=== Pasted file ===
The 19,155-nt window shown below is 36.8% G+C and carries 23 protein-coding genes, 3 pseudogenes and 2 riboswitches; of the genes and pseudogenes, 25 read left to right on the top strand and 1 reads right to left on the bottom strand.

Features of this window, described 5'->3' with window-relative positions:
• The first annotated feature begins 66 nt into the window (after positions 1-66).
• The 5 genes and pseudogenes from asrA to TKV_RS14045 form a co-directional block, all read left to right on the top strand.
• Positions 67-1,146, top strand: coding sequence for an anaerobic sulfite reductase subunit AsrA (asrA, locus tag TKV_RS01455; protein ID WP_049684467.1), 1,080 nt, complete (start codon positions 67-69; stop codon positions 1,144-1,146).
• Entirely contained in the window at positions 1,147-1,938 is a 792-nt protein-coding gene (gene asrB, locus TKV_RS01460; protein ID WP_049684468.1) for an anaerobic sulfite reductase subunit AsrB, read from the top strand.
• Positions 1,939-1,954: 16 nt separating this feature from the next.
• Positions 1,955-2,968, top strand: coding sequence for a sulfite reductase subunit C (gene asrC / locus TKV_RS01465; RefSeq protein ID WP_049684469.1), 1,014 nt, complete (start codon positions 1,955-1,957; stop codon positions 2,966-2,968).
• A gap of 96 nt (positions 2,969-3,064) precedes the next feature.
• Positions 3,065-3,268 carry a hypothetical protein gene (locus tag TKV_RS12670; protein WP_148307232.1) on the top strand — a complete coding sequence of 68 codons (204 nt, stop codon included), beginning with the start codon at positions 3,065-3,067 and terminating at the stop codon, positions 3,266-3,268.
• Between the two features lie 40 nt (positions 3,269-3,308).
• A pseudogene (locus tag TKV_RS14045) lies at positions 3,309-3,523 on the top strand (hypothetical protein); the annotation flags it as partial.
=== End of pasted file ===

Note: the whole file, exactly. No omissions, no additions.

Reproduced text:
The 19,155-nt window shown below is 36.8% G+C and carries 23 protein-coding genes, 3 pseudogenes and 2 riboswitches; of the genes and pseudogenes, 25 read left to right on the top strand and 1 reads right to left on the bottom strand.

Features of this window, described 5'->3' with window-relative positions:
• The first annotated feature begins 66 nt into the window (after positions 1-66).
• The 5 genes and pseudogenes from asrA to TKV_RS14045 form a co-directional block, all read left to right on the top strand.
• Positions 67-1,146, top strand: coding sequence for an anaerobic sulfite reductase subunit AsrA (asrA, locus tag TKV_RS01455; protein ID WP_049684467.1), 1,080 nt, complete (start codon positions 67-69; stop codon positions 1,144-1,146).
• Entirely contained in the window at positions 1,147-1,938 is a 792-nt protein-coding gene (gene asrB, locus TKV_RS01460; protein ID WP_049684468.1) for an anaerobic sulfite reductase subunit AsrB, read from the top strand.
• Positions 1,939-1,954: 16 nt separating this feature from the next.
• Positions 1,955-2,968, top strand: coding sequence for a sulfite reductase subunit C (gene asrC / locus TKV_RS01465; RefSeq protein ID WP_049684469.1), 1,014 nt, complete (start codon positions 1,955-1,957; stop codon positions 2,966-2,968).
• A gap of 96 nt (positions 2,969-3,064) precedes the next feature.
• Positions 3,065-3,268 carry a hypothetical protein gene (locus tag TKV_RS12670; protein WP_148307232.1) on the top strand — a complete coding sequence of 68 codons (204 nt, stop codon included), beginning with the start codon at positions 3,065-3,067 and terminating at the stop codon, positions 3,266-3,268.
• Between the two features lie 40 nt (positions 3,269-3,308).
• A pseudogene (locus tag TKV_RS14045) lies at positions 3,309-3,523 on the top strand (hypothetical protein); the annotation flags it as partial.